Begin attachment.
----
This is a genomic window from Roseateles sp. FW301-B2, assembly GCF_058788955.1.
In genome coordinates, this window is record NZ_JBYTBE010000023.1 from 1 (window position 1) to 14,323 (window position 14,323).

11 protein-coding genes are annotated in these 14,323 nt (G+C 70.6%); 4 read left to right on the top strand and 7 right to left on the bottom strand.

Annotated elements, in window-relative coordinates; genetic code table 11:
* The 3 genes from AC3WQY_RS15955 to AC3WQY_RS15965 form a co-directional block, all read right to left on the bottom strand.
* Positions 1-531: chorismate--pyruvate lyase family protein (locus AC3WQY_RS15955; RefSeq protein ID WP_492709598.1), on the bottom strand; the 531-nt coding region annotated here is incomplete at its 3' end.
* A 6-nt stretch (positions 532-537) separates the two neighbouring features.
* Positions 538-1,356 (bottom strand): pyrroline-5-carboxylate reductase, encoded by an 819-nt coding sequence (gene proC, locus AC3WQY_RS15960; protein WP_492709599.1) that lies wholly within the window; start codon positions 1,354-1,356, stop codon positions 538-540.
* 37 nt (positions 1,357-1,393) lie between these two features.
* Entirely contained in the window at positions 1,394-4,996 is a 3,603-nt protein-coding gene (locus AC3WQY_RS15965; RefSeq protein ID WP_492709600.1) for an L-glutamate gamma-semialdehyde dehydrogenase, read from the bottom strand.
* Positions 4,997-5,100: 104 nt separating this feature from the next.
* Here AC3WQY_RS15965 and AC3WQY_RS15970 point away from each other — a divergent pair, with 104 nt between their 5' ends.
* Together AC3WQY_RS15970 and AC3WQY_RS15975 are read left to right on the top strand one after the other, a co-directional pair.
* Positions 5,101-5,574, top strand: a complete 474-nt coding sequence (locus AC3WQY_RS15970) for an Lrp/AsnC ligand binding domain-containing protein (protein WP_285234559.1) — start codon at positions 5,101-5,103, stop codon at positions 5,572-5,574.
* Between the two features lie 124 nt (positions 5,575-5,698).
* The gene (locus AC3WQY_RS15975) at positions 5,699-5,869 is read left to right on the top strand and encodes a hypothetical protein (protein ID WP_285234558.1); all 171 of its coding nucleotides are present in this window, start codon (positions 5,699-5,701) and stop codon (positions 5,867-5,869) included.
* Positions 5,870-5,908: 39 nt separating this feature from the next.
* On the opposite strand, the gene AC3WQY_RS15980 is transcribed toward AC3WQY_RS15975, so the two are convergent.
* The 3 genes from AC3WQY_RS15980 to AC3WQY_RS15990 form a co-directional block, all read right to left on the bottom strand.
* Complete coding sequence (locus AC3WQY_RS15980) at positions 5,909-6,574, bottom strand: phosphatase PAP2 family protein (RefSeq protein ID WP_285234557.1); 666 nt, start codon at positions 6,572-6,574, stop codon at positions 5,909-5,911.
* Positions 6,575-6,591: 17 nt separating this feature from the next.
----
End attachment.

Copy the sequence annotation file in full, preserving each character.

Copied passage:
This is a genomic window from Roseateles sp. FW301-B2, assembly GCF_058788955.1.
In genome coordinates, this window is record NZ_JBYTBE010000023.1 from 1 (window position 1) to 14,323 (window position 14,323).

11 protein-coding genes are annotated in these 14,323 nt (G+C 70.6%); 4 read left to right on the top strand and 7 right to left on the bottom strand.

Annotated elements, in window-relative coordinates; genetic code table 11:
* The 3 genes from AC3WQY_RS15955 to AC3WQY_RS15965 form a co-directional block, all read right to left on the bottom strand.
* Positions 1-531: chorismate--pyruvate lyase family protein (locus AC3WQY_RS15955; RefSeq protein ID WP_492709598.1), on the bottom strand; the 531-nt coding region annotated here is incomplete at its 3' end.
* A 6-nt stretch (positions 532-537) separates the two neighbouring features.
* Positions 538-1,356 (bottom strand): pyrroline-5-carboxylate reductase, encoded by an 819-nt coding sequence (gene proC, locus AC3WQY_RS15960; protein WP_492709599.1) that lies wholly within the window; start codon positions 1,354-1,356, stop codon positions 538-540.
* 37 nt (positions 1,357-1,393) lie between these two features.
* Entirely contained in the window at positions 1,394-4,996 is a 3,603-nt protein-coding gene (locus AC3WQY_RS15965; RefSeq protein ID WP_492709600.1) for an L-glutamate gamma-semialdehyde dehydrogenase, read from the bottom strand.
* Positions 4,997-5,100: 104 nt separating this feature from the next.
* Here AC3WQY_RS15965 and AC3WQY_RS15970 point away from each other — a divergent pair, with 104 nt between their 5' ends.
* Together AC3WQY_RS15970 and AC3WQY_RS15975 are read left to right on the top strand one after the other, a co-directional pair.
* Positions 5,101-5,574, top strand: a complete 474-nt coding sequence (locus AC3WQY_RS15970) for an Lrp/AsnC ligand binding domain-containing protein (protein WP_285234559.1) — start codon at positions 5,101-5,103, stop codon at positions 5,572-5,574.
* Between the two features lie 124 nt (positions 5,575-5,698).
* The gene (locus AC3WQY_RS15975) at positions 5,699-5,869 is read left to right on the top strand and encodes a hypothetical protein (protein ID WP_285234558.1); all 171 of its coding nucleotides are present in this window, start codon (positions 5,699-5,701) and stop codon (positions 5,867-5,869) included.
* Positions 5,870-5,908: 39 nt separating this feature from the next.
* On the opposite strand, the gene AC3WQY_RS15980 is transcribed toward AC3WQY_RS15975, so the two are convergent.
* The 3 genes from AC3WQY_RS15980 to AC3WQY_RS15990 form a co-directional block, all read right to left on the bottom strand.
* Complete coding sequence (locus AC3WQY_RS15980) at positions 5,909-6,574, bottom strand: phosphatase PAP2 family protein (RefSeq protein ID WP_285234557.1); 666 nt, start codon at positions 6,572-6,574, stop codon at positions 5,909-5,911.
* Positions 6,575-6,591: 17 nt separating this feature from the next.